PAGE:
A major component of the Kabbalah Center is its book-publishing arm, which has released many works by Rabbi Berg, including “The Wheels of a Soul: Reincarnation, Your Life Today — and Tomorrow” (1984) and “Kabbalah: The Star Connection — the Science of Judaic Astrology” (1992).
“In medieval kabbalah, there’s definitely reincarnation and astrology,” Jody Myers, a professor of religious studies at California State University, Northridge, and the author of “Kabbalah and the Spiritual Quest,” a 2007 book about the center, explained Wednesday. “But Berg gave it central billing.”
The center’s assets, The Los Angeles Times wrote this week, “are now believed to be in the hundreds of millions of dollars.”
Philip Berg was born Shraga Feivel Gruberger in Brooklyn on Aug. 20, 1927, according to the Kabbalah Center; some sources give the year as 1929. The son of an Orthodox Jewish family, he received rabbinic ordination in 1951 from what is now the Lakewood Yeshiva in Lakewood Township, N.J.
But before long, wanting to steer a less traditional course, he Americanized his name and became a salesman with the New York Life Insurance Company. He became entranced by kabbalah in the 1960s, on a visit to Israel.
In 1971, after divorcing his first wife, with whom he had eight children, he married Karen Mulnick. Together they undertook a deep study of kabbalah, living in Israel for much of the 1970s before returning to the United States, where they started a modest incarnation of the center in their home in Queens.
The Kabbalah Centers functioned fairly quietly until 1996, when Madonna began attending the Los Angeles branch. Over time, they have been patronized by Elizabeth Taylor, Roseanne Barr, Monica Lewinsky and other celebrities as well as many ordinary men and women.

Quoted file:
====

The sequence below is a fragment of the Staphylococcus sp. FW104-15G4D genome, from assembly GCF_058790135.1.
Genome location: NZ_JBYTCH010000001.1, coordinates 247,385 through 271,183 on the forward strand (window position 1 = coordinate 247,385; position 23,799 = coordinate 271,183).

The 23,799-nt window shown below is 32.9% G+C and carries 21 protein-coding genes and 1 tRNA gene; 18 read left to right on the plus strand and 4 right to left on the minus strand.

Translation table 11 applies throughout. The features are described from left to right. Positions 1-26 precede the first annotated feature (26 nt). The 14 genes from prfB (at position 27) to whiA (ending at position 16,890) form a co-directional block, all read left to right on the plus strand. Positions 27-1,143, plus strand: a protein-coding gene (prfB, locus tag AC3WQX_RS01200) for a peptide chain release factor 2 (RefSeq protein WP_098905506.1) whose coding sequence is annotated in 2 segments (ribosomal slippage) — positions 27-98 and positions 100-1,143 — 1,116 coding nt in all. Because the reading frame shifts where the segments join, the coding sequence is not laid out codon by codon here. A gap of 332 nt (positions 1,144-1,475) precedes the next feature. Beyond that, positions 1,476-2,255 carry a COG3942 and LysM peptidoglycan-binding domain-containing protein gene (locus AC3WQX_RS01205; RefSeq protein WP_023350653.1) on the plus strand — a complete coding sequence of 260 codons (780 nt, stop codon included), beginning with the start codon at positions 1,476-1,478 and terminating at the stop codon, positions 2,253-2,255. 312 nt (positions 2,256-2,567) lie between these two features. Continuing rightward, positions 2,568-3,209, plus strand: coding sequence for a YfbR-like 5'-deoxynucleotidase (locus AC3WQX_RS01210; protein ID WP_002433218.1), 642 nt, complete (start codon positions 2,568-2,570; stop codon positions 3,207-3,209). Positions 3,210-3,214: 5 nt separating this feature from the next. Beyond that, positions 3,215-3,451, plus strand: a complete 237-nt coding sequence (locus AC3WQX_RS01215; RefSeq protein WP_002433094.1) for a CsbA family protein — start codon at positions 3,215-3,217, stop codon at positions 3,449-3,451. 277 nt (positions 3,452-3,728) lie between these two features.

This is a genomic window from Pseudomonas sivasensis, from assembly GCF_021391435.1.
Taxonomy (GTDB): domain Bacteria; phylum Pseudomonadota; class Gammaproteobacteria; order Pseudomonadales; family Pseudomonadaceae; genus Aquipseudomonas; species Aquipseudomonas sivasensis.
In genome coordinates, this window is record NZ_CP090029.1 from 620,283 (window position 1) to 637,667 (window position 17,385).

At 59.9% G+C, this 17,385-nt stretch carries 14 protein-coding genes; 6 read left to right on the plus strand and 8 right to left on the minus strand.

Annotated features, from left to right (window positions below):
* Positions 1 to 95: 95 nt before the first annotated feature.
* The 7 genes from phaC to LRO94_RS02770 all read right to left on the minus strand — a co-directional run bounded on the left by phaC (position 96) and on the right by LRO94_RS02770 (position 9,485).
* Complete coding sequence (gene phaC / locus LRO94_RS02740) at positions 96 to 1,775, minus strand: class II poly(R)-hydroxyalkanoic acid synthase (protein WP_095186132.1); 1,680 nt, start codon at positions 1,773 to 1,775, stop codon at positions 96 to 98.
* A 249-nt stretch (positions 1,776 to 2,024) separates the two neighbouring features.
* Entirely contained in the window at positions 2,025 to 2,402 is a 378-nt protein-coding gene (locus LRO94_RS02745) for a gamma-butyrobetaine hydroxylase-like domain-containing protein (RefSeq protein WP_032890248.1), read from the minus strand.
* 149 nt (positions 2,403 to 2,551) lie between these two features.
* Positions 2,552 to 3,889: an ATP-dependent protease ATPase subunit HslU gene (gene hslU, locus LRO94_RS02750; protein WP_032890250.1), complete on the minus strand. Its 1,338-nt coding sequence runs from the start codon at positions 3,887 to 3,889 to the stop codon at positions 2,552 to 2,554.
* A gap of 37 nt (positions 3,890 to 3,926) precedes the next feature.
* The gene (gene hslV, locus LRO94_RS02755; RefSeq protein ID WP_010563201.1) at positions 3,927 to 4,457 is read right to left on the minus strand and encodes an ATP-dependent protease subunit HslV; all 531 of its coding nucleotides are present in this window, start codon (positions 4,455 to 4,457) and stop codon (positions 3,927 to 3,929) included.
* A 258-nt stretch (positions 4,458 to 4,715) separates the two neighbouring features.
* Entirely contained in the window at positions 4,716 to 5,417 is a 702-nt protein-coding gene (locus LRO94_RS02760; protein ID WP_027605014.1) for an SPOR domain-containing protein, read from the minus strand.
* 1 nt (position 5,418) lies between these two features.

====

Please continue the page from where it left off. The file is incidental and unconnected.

In 2006, the center became a partner in a charitable project of Madonna’s that sought to build a school in Malawi, in southeast Africa. But as Newsweek reported in 2011, “only $850,000 of the $3.8 million spent on the academy was paid out in Malawi.”
“The lion’s share, almost $3 million, was spent by the Kabbalah Center’s office in L.A.,” the magazine said.
In 2010, the Internal Revenue Service began an investigation of the Kabbalah Center’s finances; its scope included the center’s role in the Madonna project, Raising Malawi. An I.R.S. spokesman said the agency could not discuss the status of the investigation.
Madonna has continued the Raising Malawi project but no longer involves the Kabbalah Center in it.
Information on Rabbi Berg’s survivors besides Karen Berg and their two sons could not be confirmed.
In founding the Kabbalah Center, Rabbi Berg appears to have put his finger on a primal longing that is present in even contemporary sophisticates.
“He tapped into the fact that modern educated people can still be superstitious and still have insecurities and still have needs that were once filled by people who wrote amulets and gave blessings,” Rabbi Green said Wednesday. “And he was willing to do that for people in the modern world.”